10 of 11 people found the following review helpful
eminently readable and interesting 14 Nov. 2006
By Ted Pennings - Published on Amazon.com
Format: Paperback
This is an eminently readable translation of Heidegger--a chore that is indeed quite difficult. Moreover, the material Heidegger treats here finds a very concise, cohesive presentation, so it is all in all a very approachable text. As a reviewer noted below, this text is quite helpful in understanding _Being and Time_, or just generally for its own value in exposing Heidegger's thought around this time. Highly recommeded for someone serious about approaching texts by Heidegger.
5 of 5 people found the following review helpful
Heidegger's most scientific effort 23 Aug. 2014
By Tom - Published on Amazon.com
Format: Hardcover Verified Purchase
Instead of Being and Time, The Basic Problems of Phenomenology should be the starting point into Heidegger for anyone more comfortable with clear, analytical prose and arguments. As great as it is, Being and Time seems to contain a bit more showing off, as might be expected from a work whose purpose was to establish the philosphical gravitas of the author, and its climax in the account of authenticity makes it perhaps a more existentialist work.

In Basic Problems Heidegger makes a clearer case for phenomenology as a scientific method for the problems of 'first philosophy' (the a priori, ontology, or metaphysics), and the strongest case from any of the continental philosophers, I believe. I read Being and Time and many later works first, so was surprised on reading Basic Problems at the more rigorously analytical style and clarity. This may be due either to Heidegger's own experimentation with different styles of discourse and seeking in this course to improve in clarity on what he started in Being and Time, or perhaps it may be due to Albert Hofstadter's magnificently rendered translation for English speakers. In either case, there is no better place to start with Heidegger especially for those either trained or just more comfortable with analytical thought. For such readers, this book can help unlock Heidegger's more difficult writings.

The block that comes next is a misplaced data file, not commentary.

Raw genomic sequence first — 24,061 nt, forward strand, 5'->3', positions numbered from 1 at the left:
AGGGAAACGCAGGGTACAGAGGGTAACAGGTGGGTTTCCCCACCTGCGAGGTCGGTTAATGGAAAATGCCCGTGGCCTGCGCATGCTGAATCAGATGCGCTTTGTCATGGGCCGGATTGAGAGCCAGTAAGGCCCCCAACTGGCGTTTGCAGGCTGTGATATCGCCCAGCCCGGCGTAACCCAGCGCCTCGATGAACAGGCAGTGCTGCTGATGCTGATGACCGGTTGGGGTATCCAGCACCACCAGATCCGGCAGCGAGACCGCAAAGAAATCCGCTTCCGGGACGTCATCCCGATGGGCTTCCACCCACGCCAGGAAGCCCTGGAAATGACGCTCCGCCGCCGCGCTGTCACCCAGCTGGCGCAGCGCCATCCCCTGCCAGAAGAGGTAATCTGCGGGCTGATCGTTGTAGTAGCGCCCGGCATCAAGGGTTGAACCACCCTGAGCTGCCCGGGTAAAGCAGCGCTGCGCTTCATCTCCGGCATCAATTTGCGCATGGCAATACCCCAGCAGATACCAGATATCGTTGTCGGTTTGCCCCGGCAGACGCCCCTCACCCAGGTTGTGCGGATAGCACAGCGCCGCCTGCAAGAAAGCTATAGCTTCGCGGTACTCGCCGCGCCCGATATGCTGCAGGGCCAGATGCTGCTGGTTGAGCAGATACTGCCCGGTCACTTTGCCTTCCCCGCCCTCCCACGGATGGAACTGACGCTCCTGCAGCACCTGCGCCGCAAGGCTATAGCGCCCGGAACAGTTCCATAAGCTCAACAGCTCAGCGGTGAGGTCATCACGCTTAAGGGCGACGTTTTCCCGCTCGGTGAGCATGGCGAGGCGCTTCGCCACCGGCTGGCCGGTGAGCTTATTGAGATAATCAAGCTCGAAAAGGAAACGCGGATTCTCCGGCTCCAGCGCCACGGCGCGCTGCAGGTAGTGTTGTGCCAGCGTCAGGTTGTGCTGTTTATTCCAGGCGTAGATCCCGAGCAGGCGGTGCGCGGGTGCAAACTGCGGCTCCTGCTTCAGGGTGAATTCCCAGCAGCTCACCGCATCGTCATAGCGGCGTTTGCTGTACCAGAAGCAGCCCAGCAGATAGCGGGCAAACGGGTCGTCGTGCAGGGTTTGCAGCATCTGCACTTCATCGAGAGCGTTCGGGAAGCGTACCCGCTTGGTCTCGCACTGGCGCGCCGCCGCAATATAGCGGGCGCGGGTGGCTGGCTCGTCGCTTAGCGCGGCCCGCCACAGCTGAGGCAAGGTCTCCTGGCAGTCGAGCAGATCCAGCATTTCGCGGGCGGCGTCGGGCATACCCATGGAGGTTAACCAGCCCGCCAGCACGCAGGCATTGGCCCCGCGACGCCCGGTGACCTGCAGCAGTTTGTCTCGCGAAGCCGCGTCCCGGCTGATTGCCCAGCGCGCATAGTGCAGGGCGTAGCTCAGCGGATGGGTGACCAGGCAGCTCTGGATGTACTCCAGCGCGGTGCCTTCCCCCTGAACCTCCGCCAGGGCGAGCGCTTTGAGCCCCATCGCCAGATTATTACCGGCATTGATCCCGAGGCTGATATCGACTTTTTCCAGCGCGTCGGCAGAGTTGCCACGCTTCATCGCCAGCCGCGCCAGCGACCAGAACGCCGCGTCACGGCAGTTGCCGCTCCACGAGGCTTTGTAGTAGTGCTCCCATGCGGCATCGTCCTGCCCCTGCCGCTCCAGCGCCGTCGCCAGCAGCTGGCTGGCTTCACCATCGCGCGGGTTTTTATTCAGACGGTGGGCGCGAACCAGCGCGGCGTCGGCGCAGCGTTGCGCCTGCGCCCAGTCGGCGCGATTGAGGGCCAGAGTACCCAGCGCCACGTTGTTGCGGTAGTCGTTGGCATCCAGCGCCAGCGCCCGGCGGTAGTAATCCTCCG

The key argument is that basic problems of ontology, or at least how problems of ontology have been differently rendered in various phases of western philosophy, can be shown through Heidegger's phenomenological method to reveal a systematic unity that was not explicitly grasped by those who formulated the problems before. To this end Heidegger addresses four key historical theses about being: (1) Kant's critical thesis that being is not a real predicate; (2) the medieval thesis, following Aristotle, that any entity is characterized by, on the one hand (a) essence, what it is, being of a kind, and on the other hand (b) existence, that it is at all, a "this" being, actually or substantially; (3) the modern thesis, following Descartes, that the basic ways or modes of being are either (a) being of nature, as an extended, material sort of thing, or (b) being of mind, as a mental, psychic, or spiritual sort of thing; (4) the thesis of logic "in the broadest sense" (apparently shared by each of the prior theses) that "every being, regardless of its particular way of being, can be addressed and talked about by means of the 'is'. The being of the copula."